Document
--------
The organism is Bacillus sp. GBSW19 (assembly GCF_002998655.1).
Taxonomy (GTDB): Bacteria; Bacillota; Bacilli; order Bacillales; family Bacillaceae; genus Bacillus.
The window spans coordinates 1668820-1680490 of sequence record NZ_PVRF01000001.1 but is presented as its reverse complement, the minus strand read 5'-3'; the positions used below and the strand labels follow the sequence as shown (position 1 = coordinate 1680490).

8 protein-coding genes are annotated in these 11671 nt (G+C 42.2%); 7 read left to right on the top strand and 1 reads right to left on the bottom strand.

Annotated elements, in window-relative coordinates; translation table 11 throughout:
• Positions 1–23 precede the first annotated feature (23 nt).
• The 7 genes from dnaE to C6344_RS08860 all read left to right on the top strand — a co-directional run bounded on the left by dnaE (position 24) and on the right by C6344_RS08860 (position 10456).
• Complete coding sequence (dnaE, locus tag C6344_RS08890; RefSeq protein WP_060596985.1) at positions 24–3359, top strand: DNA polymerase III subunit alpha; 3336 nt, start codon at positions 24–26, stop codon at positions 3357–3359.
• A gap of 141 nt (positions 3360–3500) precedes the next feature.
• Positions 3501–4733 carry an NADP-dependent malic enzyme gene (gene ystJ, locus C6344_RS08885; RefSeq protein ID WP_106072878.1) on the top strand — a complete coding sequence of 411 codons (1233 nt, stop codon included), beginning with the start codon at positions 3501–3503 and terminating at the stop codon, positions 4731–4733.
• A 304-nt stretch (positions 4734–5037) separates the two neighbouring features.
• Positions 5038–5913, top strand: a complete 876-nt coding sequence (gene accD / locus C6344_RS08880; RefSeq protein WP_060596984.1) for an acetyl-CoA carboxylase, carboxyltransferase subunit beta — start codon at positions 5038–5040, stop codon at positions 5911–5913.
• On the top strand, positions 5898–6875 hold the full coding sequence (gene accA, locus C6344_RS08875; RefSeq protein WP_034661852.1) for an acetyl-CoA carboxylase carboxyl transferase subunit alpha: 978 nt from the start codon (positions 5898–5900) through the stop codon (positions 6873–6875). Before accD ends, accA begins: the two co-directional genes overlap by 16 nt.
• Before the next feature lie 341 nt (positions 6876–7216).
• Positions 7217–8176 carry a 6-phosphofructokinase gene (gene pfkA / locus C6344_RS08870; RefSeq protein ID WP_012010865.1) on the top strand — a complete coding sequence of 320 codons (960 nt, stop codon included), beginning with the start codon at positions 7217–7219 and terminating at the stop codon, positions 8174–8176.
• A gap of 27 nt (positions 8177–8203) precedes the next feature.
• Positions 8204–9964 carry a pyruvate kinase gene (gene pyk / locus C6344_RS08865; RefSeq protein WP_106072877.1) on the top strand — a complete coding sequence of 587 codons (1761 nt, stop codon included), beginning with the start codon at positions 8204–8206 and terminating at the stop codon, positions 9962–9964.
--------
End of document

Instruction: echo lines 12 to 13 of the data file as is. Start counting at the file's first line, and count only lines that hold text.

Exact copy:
• Positions 5038–5913, top strand: a complete 876-nt coding sequence (gene accD / locus C6344_RS08880; RefSeq protein WP_060596984.1) for an acetyl-CoA carboxylase, carboxyltransferase subunit beta — start codon at positions 5038–5040, stop codon at positions 5911–5913.
• On the top strand, positions 5898–6875 hold the full coding sequence (gene accA, locus C6344_RS08875; RefSeq protein WP_034661852.1) for an acetyl-CoA carboxylase carboxyl transferase subunit alpha: 978 nt from the start codon (positions 5898–5900) through the stop codon (positions 6873–6875). Before accD ends, accA begins: the two co-directional genes overlap by 16 nt.